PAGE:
Tuesday, December 21, 2004

Feeling guilty about taking a airplane flight to Calgary last week, I decided to calculate my total green house gas emissions for the past year. There is a good calculator at: http://www.climcalc.net/.

I came up with total emissions of 3.3 tonnes per year. Well below the Canadian personal average of around 6 tonnes but I probably could do better.

Wednesday, December 08, 2004

I have been thinking more about TransLink's decision last week to approve the RAV line.

Environmental concerns are often cited as one of the main reasons to support the new rapid transit project. And certainly any project that reduces low occupancy vehicular traffic does have some environmental benefits.

But if one is to judge the true environmental impacts of a mega-project we must look at more than just the changes people will make in their transportation choices. What about the recourses that will be consumed constructing the tunnels and the elevated track?

A surface LRT line would have consumed fewer resources during construction, and better utilized existing infrastructure.

This type of narrow thinking sometimes occurs when we look at solutions to environmental problems. Often technological options are seen as the best or only solution. We often neglect choices which would mean reducing consumption. Usually it seems that the best solution is combination of technology and reduced consumption.

For example, hydrogen is often toted as the solution to pollution and our petroleum dependency. Yet, the current methods used for the production of hydrogen can create just as much pollution. Hydrogen could be part of the solution but it must be combined with an overall reduction in energy consumption.

When it comes to making choices about protecting the environment we need to take a more holistic approach.



Tuesday, December 07, 2004

Last week TransLink approved the plan to build the RAV rapid transit line with SNC-Lavalin as a primary contractor. At the public hearing two people spoke of SNC-Lavalin’s complicity in war crimes but the Translink board ignored those comments (as well as other environmental, financial and technical concerns) and approved the project.

Activists are vowing to continue their campaign against SNC-Lavalin.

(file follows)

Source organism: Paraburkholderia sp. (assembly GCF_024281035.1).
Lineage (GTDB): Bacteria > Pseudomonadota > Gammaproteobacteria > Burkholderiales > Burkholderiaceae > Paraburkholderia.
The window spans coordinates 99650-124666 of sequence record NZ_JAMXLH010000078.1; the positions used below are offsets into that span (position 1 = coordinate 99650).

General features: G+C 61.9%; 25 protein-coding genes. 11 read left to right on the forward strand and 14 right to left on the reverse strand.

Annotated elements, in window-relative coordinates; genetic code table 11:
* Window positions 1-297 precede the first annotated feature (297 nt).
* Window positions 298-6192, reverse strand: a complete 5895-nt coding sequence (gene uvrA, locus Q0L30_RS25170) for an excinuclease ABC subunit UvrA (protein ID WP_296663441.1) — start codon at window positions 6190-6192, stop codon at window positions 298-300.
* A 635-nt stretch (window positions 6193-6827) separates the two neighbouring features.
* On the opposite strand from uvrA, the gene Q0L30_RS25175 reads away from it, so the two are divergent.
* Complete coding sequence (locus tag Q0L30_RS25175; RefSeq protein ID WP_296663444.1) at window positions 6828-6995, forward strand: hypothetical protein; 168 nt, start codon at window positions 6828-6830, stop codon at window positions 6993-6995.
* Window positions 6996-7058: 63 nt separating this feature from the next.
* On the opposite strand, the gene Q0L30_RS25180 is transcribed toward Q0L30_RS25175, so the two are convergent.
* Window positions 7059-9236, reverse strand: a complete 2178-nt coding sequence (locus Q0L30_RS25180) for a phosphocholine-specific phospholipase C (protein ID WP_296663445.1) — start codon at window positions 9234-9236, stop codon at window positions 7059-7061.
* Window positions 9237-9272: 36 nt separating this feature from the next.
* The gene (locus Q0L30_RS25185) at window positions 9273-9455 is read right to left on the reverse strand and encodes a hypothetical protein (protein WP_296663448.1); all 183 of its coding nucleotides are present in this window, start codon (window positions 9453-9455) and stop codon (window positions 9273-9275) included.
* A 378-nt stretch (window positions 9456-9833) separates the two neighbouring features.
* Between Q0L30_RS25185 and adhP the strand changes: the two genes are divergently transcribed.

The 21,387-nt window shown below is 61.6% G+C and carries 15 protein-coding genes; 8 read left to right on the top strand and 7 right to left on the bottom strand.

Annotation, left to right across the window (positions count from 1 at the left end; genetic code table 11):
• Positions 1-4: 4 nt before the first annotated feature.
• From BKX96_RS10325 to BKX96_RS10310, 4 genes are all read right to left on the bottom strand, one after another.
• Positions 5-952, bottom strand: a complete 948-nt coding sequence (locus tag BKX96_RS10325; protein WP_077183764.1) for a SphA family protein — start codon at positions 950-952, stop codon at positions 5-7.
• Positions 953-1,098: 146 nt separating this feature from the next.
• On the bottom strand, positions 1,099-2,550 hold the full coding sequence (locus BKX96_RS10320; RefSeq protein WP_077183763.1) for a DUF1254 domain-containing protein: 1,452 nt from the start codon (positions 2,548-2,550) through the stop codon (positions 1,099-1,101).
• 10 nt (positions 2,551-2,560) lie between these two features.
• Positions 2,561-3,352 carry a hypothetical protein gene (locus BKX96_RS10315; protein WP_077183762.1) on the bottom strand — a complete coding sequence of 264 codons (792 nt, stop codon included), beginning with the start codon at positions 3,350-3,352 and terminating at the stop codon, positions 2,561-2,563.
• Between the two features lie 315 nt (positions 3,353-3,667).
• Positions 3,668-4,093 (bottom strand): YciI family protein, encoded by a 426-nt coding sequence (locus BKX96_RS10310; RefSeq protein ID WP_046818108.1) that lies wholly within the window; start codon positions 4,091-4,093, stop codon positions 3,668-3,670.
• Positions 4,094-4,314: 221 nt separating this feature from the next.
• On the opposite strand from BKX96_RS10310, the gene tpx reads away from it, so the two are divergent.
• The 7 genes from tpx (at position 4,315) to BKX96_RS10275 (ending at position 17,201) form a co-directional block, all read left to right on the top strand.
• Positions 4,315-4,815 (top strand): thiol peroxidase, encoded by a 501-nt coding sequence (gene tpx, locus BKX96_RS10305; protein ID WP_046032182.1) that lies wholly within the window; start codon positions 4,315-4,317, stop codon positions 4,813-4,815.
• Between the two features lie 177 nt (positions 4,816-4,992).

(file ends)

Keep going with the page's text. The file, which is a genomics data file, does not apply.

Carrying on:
Friday, November 19, 2004

TransLink, the Vancouver, BC transit company, has decided to award a construction contract to SNC-Lavalin, the war profiteer supplying bullets to U.S. occupation forces in Iraq. Peace activists are vowing to continue their campaign against the contract.

Tuesday, November 16, 2004

Chris Spannos has a new article in Seven Oaks magazine about SNC-Lavalin's RAV contract and their war profiteering (see the 29 of October entry below).

Friday, November 12, 2004

I recently got into another online debate with someone about anthropogenic climate change. It is frustrating to have a discussion with someone who hasn’t reviewed any scientific literature on the subject, but makes assumptions based a couple of contrarian articles found in the popular press or some fringe website.

So it was refreshing to come across an article in the Columbia Journalism Review that talks about how fringe science can hijack the scientific debate under the guise of “balanced” coverage. It specifically deals with the disproportionate weight and credibility given to so-called climate change “sceptics.”

Friday, October 29, 2004

A recent article by Vancouver writer Chris Spanos revealed that a Canadian company, SNC-Lavalin Group , is supplying bullets to U.S. Occupation forces in Iraq.

SNC-Lavalin has offices in Vancouver and is one of the contractors bidding on the RAV rapid transit line being built by translink.

A recent report in the Lancet medical journal concludes that there has been an excess of 100,000 civilian deaths in Iraq since the U.S. invasion. The report's author stated that "Most individuals reportedly killed by coalition forces were women and children." It appears that SNC - Lavalin's bullets will be used to continue these blatant violations of international law.

Should TransLink be doing business with a company that is complicit in International War Crimes?

To become involved in the Vancouver campaign against SNC-Lavalin contact me


You can contact SNC-Lavalin at info@snclavalin.com

Saturday, October 02, 2004

In a recent article on the Point Grey Road bike lane, a resident of the neighbourhood referred to the "selfish action by... cyclists."

I have heard this phrase more than a few times. Many of these "selfish cyclists" sacrifice the comfort of an automobile to commute many kilometers every day. Some days they face cold, wet, miserable weather. Often they risk life and limb avoiding careless motorists.

All this so we can all breath cleaner air, our children won't face a future planet drastically altered by global climate change, and there are fewer carcinogens going into our lungs.

Meanwhile, motorists hop into their cars to visit the corner store just a few blocks away. They add to air pollution that is estimated to shorten the life of 6,000 Canadians every year. And their nasty habit is subsidized by all of us taxpayers (Pollution Probe estimates that the subsidy is $4.77 billion in Ontario alone).

So who is being selfish?